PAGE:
Student Focus: Graduate students Sagar Shrestha (left) and Jack Farrelly (right) at Aquaculture and Fisheries Center of University of Arkansas-Pine Bluff conducting water quality and fish community monitoring in an agricultural stream, southeast Arkansas, the Lower Mississippi River Basin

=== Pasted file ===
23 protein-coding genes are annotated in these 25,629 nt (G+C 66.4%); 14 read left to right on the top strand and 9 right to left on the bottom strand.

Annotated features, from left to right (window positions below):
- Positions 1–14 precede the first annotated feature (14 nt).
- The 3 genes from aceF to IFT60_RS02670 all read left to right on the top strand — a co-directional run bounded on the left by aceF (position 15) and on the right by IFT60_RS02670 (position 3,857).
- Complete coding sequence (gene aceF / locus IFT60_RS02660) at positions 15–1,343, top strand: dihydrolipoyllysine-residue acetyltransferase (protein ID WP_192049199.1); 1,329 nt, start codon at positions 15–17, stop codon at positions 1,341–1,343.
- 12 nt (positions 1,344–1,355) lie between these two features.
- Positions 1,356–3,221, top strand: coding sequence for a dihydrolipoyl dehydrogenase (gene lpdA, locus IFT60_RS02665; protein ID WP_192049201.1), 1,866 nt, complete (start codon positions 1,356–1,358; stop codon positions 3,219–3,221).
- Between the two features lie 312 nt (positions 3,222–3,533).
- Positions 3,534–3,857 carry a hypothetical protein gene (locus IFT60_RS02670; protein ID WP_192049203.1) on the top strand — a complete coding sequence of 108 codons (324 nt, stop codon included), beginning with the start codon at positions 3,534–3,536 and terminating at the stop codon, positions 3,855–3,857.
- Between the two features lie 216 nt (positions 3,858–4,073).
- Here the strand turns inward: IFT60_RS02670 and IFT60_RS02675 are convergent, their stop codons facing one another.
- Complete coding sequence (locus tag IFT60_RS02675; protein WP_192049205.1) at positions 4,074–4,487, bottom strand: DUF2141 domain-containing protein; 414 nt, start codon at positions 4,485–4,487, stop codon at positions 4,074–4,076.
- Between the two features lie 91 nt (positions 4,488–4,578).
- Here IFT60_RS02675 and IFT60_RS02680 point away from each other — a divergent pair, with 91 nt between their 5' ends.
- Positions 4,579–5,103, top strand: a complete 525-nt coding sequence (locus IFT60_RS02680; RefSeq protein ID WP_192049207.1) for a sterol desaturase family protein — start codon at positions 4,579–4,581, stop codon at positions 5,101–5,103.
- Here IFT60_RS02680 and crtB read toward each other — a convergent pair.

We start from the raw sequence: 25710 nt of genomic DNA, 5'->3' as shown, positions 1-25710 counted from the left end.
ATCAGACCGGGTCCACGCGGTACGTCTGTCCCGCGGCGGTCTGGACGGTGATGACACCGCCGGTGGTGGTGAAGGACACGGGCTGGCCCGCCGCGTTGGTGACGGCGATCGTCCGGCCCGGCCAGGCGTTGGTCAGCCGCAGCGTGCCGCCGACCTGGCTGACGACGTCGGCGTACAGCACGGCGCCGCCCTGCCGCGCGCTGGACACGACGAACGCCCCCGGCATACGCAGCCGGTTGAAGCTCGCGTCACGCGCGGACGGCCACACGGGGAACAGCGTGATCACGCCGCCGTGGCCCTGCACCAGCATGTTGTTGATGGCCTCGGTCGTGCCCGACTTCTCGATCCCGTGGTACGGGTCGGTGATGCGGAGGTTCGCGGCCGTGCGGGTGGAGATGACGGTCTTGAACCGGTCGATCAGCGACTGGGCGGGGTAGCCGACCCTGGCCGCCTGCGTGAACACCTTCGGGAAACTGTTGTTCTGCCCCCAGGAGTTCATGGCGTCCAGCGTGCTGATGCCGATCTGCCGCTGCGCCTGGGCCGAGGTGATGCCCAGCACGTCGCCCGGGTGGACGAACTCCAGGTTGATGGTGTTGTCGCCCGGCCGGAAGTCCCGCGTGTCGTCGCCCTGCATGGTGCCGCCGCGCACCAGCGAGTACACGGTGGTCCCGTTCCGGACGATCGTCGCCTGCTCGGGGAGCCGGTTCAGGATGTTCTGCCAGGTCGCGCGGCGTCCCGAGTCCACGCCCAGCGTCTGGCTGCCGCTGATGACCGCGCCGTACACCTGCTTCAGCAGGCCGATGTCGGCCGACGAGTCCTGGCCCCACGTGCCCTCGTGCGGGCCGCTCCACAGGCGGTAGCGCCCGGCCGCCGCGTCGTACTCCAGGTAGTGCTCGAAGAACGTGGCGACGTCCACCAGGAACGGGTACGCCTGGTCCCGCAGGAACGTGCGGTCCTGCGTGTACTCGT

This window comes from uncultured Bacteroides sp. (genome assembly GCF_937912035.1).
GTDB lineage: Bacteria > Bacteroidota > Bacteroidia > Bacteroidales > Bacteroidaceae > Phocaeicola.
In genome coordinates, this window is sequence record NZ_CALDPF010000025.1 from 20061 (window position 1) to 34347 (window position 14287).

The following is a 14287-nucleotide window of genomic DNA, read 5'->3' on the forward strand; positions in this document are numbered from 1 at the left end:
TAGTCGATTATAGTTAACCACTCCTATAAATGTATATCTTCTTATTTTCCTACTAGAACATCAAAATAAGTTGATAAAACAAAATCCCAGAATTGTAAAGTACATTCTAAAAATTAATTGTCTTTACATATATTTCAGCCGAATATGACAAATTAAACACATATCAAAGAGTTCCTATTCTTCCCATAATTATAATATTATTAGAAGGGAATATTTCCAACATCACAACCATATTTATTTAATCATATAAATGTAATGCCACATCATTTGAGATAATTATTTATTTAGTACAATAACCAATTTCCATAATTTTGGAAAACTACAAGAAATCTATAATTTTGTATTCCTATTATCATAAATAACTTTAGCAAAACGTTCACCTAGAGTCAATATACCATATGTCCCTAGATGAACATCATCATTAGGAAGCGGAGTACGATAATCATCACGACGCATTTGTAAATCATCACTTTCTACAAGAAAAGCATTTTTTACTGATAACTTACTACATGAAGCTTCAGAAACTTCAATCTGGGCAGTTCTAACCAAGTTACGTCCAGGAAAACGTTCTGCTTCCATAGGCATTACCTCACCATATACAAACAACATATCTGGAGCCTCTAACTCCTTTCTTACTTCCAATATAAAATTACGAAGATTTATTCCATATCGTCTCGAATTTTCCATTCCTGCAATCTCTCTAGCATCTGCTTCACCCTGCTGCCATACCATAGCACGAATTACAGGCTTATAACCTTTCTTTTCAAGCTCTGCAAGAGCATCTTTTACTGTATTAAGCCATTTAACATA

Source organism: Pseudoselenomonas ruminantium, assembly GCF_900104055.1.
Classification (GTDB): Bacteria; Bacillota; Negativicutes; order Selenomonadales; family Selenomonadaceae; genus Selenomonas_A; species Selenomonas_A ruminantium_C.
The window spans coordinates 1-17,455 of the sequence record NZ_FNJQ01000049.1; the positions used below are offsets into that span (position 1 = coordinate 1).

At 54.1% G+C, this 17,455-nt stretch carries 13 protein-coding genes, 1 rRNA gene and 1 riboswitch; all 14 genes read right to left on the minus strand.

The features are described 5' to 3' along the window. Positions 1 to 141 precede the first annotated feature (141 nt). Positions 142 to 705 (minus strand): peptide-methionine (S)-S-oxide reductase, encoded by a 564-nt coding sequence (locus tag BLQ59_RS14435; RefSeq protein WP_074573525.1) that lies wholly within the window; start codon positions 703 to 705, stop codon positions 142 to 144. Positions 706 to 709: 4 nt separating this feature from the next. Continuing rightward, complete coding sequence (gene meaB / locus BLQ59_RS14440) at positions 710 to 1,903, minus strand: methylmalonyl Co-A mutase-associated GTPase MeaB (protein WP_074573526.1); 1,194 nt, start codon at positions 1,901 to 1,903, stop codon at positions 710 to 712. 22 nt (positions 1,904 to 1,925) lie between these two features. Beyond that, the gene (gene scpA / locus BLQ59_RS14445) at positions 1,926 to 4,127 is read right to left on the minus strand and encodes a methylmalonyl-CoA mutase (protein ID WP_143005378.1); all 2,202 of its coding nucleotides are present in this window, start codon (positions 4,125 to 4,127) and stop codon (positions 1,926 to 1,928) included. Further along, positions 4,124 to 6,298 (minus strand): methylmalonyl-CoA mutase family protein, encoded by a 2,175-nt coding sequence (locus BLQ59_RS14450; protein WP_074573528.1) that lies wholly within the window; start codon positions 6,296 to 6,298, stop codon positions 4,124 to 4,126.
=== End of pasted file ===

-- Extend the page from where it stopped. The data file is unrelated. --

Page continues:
This is a long-term stream ecosystem restoration/ monitoring project funded by USDA. Since 2010, researchers in Arkansas have been working with landowners in the Mississippi River Delta to implement agricultural best management conservation practices (e.g., water and nutrient management, no till, wetlands creation) to protect soils and prevent /reduce sediment and nutrients (nitrogen and phosphorus) loads into adjacent streams and eventually into the Mississippi River and Gulf of Mexico. This is a research effort with representative research teams from 13 Mississippi River Basin States. In southeast Arkansas, researchers have conducted a three-tiered monitoring (i.e., edge-of-field, adjacent stream, and 12-digit HUC watershed outlet) of water quality (mainly sediments and nutrients) and biological communities (algal biomass, macroinvertebrates, and fish communities). The overall goal is to study the long-term benefits of agricultural conservation activities on improving stream water quality and biological conditions in the Mississippi River Basin and mitigating the hypoxia in the northern Gulf of Mexico.